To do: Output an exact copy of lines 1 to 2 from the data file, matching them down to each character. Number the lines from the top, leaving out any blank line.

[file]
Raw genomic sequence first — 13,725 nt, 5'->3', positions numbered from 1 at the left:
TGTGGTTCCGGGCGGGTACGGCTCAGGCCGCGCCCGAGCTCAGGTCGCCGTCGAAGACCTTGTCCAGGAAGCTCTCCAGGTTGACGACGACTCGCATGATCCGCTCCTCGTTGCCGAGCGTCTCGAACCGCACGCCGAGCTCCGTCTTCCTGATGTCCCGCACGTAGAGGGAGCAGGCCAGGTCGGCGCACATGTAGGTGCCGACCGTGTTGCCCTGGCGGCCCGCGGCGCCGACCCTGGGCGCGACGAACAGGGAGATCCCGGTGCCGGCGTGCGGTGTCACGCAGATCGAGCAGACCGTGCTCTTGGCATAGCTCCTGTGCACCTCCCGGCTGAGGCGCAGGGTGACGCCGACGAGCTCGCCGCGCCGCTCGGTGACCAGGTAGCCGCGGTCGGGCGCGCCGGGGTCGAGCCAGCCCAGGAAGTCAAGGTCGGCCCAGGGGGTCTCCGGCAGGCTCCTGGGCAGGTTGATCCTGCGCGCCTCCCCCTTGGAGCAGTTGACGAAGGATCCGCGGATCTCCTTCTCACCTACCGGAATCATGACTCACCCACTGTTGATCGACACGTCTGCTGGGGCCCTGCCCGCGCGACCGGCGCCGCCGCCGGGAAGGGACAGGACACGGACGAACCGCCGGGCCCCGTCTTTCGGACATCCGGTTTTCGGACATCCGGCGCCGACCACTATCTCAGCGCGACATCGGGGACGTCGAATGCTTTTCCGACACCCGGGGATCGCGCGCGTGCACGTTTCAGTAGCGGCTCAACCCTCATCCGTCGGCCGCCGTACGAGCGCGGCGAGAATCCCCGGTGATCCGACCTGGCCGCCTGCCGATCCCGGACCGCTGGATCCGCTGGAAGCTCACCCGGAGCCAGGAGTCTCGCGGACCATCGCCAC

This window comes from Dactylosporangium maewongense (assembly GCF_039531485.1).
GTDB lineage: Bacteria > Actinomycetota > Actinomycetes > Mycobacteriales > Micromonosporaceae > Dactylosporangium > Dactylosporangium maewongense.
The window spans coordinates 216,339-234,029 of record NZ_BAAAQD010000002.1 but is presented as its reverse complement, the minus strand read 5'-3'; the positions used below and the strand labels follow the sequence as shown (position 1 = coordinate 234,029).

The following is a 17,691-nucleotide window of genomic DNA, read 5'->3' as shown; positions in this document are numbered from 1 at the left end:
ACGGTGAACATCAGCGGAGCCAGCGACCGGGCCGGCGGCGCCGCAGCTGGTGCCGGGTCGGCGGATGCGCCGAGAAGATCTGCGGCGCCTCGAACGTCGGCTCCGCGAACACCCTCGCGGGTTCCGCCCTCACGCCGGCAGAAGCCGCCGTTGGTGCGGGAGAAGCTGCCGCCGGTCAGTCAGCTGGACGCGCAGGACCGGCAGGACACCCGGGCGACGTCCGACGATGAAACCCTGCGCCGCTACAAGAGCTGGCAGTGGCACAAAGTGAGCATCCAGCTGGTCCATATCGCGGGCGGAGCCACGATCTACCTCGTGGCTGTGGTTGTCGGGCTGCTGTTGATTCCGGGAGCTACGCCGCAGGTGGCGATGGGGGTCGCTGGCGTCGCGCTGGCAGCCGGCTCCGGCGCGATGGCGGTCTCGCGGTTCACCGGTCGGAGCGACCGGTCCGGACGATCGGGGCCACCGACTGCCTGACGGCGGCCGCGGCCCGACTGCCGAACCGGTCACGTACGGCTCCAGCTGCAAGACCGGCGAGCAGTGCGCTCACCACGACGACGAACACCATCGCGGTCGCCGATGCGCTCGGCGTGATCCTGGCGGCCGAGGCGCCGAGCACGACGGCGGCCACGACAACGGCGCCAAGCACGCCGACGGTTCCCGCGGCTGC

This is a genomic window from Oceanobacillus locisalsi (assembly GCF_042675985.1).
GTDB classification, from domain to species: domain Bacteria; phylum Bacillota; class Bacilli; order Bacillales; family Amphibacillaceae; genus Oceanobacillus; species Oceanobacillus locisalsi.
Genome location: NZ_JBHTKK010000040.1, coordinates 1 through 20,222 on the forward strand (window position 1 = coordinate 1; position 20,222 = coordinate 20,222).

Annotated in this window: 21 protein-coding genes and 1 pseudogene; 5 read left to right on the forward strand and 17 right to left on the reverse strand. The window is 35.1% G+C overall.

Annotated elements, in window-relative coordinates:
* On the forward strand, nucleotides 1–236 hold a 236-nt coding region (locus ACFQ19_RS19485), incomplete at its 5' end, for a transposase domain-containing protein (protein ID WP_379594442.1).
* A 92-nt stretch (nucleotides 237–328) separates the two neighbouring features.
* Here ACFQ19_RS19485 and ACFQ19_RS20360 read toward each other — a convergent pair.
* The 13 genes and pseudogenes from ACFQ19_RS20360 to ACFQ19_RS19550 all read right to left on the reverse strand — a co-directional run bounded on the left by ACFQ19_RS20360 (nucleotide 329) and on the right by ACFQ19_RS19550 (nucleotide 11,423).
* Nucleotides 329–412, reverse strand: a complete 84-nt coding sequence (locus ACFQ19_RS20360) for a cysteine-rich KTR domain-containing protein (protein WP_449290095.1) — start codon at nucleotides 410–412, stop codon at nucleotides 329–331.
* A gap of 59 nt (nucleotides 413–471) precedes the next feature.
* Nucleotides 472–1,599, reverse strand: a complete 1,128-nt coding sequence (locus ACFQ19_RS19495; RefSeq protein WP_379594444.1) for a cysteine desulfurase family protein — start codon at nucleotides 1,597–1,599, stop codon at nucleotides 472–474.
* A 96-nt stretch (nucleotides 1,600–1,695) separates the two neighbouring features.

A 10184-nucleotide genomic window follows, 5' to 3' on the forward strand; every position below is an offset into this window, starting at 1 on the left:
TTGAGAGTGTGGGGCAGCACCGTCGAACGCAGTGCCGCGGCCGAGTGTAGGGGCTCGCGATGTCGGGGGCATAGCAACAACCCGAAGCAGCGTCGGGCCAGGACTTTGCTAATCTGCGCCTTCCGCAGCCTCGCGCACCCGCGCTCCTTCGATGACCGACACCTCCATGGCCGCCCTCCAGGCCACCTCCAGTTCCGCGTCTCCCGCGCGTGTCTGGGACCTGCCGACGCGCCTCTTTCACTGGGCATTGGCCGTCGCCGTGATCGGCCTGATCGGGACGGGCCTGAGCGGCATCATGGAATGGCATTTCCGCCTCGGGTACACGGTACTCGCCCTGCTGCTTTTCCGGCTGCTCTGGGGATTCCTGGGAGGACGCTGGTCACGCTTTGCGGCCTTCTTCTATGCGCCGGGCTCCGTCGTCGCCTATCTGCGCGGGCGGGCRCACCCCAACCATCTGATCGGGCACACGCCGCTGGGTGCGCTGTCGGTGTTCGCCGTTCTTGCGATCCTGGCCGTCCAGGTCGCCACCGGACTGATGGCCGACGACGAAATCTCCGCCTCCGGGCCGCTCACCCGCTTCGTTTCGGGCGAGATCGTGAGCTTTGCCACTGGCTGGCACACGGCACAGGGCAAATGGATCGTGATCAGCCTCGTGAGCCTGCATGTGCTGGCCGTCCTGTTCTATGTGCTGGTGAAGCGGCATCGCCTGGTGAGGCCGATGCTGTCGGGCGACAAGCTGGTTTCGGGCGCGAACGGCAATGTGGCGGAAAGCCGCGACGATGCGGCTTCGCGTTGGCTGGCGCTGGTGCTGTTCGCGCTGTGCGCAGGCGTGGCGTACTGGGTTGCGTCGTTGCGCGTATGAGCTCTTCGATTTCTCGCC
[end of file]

Raw genomic sequence first — 13,725 nt, 5'->3', positions numbered from 1 at the left:
TGTGGTTCCGGGCGGGTACGGCTCAGGCCGCGCCCGAGCTCAGGTCGCCGTCGAAGACCTTGTCCAGGAAGCTCTCCAGGTTGACGACGACTCGCATGATCCGCTCCTCGTTGCCGAGCGTCTCGAACCGCACGCCGAGCTCCGTCTTCCTGATGTCCCGCACGTAGAGGGAGCAGGCCAGGTCGGCGCACATGTAGGTGCCGACCGTGTTGCCCTGGCGGCCCGCGGCGCCGACCCTGGGCGCGACGAACAGGGAGATCCCGGTGCCGGCGTGCGGTGTCACGCAGATCGAGCAGACCGTGCTCTTGGCATAGCTCCTGTGCACCTCCCGGCTGAGGCGCAGGGTGACGCCGACGAGCTCGCCGCGCCGCTCGGTGACCAGGTAGCCGCGGTCGGGCGCGCCGGGGTCGAGCCAGCCCAGGAAGTCAAGGTCGGCCCAGGGGGTCTCCGGCAGGCTCCTGGGCAGGTTGATCCTGCGCGCCTCCCCCTTGGAGCAGTTGACGAAGGATCCGCGGATCTCCTTCTCACCTACCGGAATCATGACTCACCCACTGTTGATCGACACGTCTGCTGGGGCCCTGCCCGCGCGACCGGCGCCGCCGCCGGGAAGGGACAGGACACGGACGAACCGCCGGGCCCCGTCTTTCGGACATCCGGTTTTCGGACATCCGGCGCCGACCACTATCTCAGCGCGACATCGGGGACGTCGAATGCTTTTCCGACACCCGGGGATCGCGCGCGTGCACGTTTCAGTAGCGGCTCAACCCTCATCCGTCGGCCGCCGTACGAGCGCGGCGAGAATCCCCGGTGATCCGACCTGGCCGCCTGCCGATCCCGGACCGCTGGATCCGCTGGAAGCTCACCCGGAGCCAGGAGTCTCGCGGACCATCGCCAC